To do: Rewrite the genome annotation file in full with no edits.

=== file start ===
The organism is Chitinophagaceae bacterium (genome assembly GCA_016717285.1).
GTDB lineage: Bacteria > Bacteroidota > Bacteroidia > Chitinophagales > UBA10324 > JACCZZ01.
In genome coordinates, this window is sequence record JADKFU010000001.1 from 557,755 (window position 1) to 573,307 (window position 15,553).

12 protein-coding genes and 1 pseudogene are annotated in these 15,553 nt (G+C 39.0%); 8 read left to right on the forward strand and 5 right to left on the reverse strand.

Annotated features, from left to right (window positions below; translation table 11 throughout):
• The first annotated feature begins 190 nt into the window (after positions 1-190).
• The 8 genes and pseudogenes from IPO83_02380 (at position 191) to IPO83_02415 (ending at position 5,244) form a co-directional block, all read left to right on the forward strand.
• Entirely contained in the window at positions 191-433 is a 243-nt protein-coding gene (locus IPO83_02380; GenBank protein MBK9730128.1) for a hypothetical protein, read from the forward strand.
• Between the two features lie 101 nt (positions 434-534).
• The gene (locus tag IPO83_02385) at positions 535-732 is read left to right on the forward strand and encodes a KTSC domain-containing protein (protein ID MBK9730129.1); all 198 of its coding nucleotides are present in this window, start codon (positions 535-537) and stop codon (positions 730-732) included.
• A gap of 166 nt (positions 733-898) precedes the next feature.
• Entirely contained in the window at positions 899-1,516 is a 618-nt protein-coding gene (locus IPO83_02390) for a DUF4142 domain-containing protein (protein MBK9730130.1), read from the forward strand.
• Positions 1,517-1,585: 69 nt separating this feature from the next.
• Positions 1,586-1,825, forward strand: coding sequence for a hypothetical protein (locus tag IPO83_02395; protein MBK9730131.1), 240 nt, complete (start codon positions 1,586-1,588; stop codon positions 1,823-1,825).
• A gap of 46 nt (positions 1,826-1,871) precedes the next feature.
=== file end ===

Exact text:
The organism is Chitinophagaceae bacterium (genome assembly GCA_016717285.1).
GTDB lineage: Bacteria > Bacteroidota > Bacteroidia > Chitinophagales > UBA10324 > JACCZZ01.
In genome coordinates, this window is sequence record JADKFU010000001.1 from 557,755 (window position 1) to 573,307 (window position 15,553).

12 protein-coding genes and 1 pseudogene are annotated in these 15,553 nt (G+C 39.0%); 8 read left to right on the forward strand and 5 right to left on the reverse strand.

Annotated features, from left to right (window positions below; translation table 11 throughout):
• The first annotated feature begins 190 nt into the window (after positions 1-190).
• The 8 genes and pseudogenes from IPO83_02380 (at position 191) to IPO83_02415 (ending at position 5,244) form a co-directional block, all read left to right on the forward strand.
• Entirely contained in the window at positions 191-433 is a 243-nt protein-coding gene (locus IPO83_02380; GenBank protein MBK9730128.1) for a hypothetical protein, read from the forward strand.
• Between the two features lie 101 nt (positions 434-534).
• The gene (locus tag IPO83_02385) at positions 535-732 is read left to right on the forward strand and encodes a KTSC domain-containing protein (protein ID MBK9730129.1); all 198 of its coding nucleotides are present in this window, start codon (positions 535-537) and stop codon (positions 730-732) included.
• A gap of 166 nt (positions 733-898) precedes the next feature.
• Entirely contained in the window at positions 899-1,516 is a 618-nt protein-coding gene (locus IPO83_02390) for a DUF4142 domain-containing protein (protein MBK9730130.1), read from the forward strand.
• Positions 1,517-1,585: 69 nt separating this feature from the next.
• Positions 1,586-1,825, forward strand: coding sequence for a hypothetical protein (locus tag IPO83_02395; protein MBK9730131.1), 240 nt, complete (start codon positions 1,586-1,588; stop codon positions 1,823-1,825).
• A gap of 46 nt (positions 1,826-1,871) precedes the next feature.